Maryland preparing to seek drought-disaster assistance

Farmers' fields parched at time of low grain prices

Those who irrigate hurting, too

July 20, 2002|By Ted Shelsby | Ted Shelsby,SUN STAFF

The hot and dry weather of the past two weeks has taken a major toll on farm crops, and state officials are gathering information to apply to have much of Maryland declared a drought disaster area.

The dismal outlook for corn, soybeans and melons in some parts of the state comes three weeks after agriculture officials were happily reporting that, thanks to timely rains, nearly 70 percent of the corn and soybeans were in good or excellent condition.

"It just goes to show how rapidly things can deteriorate when you start the season with low subsoil water levels," said Ray Garibay, state statistician for the U.S. Department of Agriculture's crop reporting service.

Damage varies greatly from one region of the state to another. Corn and soybeans, major crops used for feed by the state's big poultry industry, are suffering greatly on Eastern Shore and Southern Maryland farms.

While these field crops are faring better in northern counties along the Pennsylvania border, wells have gone dry on hundreds of Carroll, Frederick and Washington County farms.

At the Hutchison Brothers Farm near Cordova in Talbot County, the soil is dry and dusty. "Since June 6, we've gotten 1.6 inches of rain," said Robert Hutchison who farms about 4,000 acres with his brothers Richard and David.

That has not been nearly enough to sustain the farm's 1,600 acres of corn. Stalks that should be lush green and 8 feet tall are a yellowish green and only waist high. The top leaves are spiked like pineapple plants, and lower leaves have dried up and turned brown.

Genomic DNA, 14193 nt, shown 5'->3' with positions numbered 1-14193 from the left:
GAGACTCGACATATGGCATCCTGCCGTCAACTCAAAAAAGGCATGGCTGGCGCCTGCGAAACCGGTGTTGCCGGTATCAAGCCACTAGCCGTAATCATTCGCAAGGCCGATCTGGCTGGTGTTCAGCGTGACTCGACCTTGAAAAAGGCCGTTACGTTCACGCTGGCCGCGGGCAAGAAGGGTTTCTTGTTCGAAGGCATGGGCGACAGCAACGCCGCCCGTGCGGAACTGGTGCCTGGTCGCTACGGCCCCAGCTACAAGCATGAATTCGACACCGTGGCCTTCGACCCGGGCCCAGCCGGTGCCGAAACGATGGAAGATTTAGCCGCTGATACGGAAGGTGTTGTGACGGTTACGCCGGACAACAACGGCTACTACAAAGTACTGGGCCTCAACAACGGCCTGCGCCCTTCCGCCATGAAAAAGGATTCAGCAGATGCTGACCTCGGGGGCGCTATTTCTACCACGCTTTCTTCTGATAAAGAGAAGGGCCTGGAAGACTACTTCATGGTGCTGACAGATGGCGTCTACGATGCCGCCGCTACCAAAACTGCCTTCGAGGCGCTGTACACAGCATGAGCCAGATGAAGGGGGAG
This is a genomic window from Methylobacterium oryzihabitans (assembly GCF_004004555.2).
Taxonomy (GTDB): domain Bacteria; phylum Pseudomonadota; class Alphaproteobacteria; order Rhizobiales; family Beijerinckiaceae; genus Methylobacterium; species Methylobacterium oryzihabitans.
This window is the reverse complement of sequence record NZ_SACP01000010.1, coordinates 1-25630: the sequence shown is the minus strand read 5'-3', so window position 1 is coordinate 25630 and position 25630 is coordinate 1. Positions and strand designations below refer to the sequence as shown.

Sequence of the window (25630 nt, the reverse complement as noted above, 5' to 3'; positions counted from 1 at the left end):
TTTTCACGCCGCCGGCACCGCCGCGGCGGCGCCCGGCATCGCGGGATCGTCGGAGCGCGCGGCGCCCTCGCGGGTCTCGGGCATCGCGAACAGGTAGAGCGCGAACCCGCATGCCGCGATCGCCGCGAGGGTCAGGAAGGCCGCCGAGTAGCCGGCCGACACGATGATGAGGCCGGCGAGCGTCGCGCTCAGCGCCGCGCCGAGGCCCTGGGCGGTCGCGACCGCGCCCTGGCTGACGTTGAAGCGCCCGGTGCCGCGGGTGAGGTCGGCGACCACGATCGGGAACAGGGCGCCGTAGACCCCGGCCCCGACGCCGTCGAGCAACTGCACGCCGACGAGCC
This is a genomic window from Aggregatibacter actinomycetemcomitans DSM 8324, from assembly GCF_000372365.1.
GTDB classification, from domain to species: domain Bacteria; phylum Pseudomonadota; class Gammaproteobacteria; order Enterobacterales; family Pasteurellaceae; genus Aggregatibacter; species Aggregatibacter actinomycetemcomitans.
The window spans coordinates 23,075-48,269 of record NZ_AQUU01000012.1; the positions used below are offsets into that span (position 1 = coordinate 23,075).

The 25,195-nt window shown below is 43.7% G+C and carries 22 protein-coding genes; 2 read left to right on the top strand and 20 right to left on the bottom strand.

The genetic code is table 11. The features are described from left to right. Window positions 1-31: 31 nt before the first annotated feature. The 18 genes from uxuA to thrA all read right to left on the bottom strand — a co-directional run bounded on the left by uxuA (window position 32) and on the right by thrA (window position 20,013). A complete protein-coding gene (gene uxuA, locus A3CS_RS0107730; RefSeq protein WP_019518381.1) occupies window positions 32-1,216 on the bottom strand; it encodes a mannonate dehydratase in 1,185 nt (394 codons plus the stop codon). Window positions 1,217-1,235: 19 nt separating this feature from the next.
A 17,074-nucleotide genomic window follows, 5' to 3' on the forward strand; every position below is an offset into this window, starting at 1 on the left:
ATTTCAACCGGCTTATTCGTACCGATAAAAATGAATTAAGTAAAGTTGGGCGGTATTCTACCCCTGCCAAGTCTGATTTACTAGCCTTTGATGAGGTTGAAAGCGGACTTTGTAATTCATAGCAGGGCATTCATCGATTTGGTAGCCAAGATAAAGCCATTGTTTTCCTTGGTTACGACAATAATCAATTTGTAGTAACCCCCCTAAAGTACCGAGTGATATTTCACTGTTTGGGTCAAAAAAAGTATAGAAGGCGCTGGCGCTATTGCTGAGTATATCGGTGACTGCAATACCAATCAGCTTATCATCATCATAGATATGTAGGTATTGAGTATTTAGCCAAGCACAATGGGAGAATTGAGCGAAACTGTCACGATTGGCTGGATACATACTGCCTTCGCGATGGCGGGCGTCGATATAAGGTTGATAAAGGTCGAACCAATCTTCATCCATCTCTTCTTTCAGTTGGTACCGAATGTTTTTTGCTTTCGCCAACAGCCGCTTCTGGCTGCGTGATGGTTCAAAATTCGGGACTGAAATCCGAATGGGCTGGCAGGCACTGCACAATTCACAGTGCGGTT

"We have already lost half of our corn crop," Hutchison said at mid-week, "and each day it doesn't rain we are losing another 2 to 5 percent.

"It doesn't matter if we get good rain from here on out to the end of the season, there is no way this corn is going to recover."

Hutchison said soybeans on another 1,600 acres "are hurting, but there is still time for them to bounce back. August is the critical month for beans, that's when they set blossom and pod."

Tony Evans, the state Department of Agriculture's emergency service agent, said three Eastern Shore counties - Talbot, Caroline and Wicomico - have filed reports showing that up to 45 percent of the corn crop has succumbed to the dry, hot weather.

He said 30 percent of the soybeans in Caroline and Talbot are destroyed, along with 25 percent to 35 percent of the soybeans in Wicomico.

The drought could also make watermelons more scarce at roadside stands, according to Evans. Wicomico County reports that 15 percent of its watermelon and cantaloupe harvest has been lost this year.

Evans said much of Maryland has been suffering from below-normal rainfall since the fall of 1998.

He blamed the long-term water shortage for wells going dry in Carroll, Washington and Frederick counties.

Bradley H. Powers, deputy secretary of the Maryland Department of Agriculture, said there are regions of the state where the corn crop is a complete loss. "Farmers have chopped up the stalks and used them for silage to feed livestock."

"We are still gathering information," Powers said, "but we are probably days, weeks at the most, from seeking a disaster designation."

The normal procedure is for the state Farm Service Agency to collect the information needed to support a disaster designation. The governor would then use the data in a letter to federal Agriculture Secretary Ann M. Veneman requesting disaster relief, which could make low-interest loans available to farmers.

Powers said farmers who have saved their crops through irrigation are still going to feel the financial pinch of the drought. "Irrigation is expensive," he said. "It costs farmers hundreds of dollars or thousands of dollars a day to pump water."

He said farmers are being hit with a double whammy this year.

The drought is occurring when grain prices are near 20-year lows.

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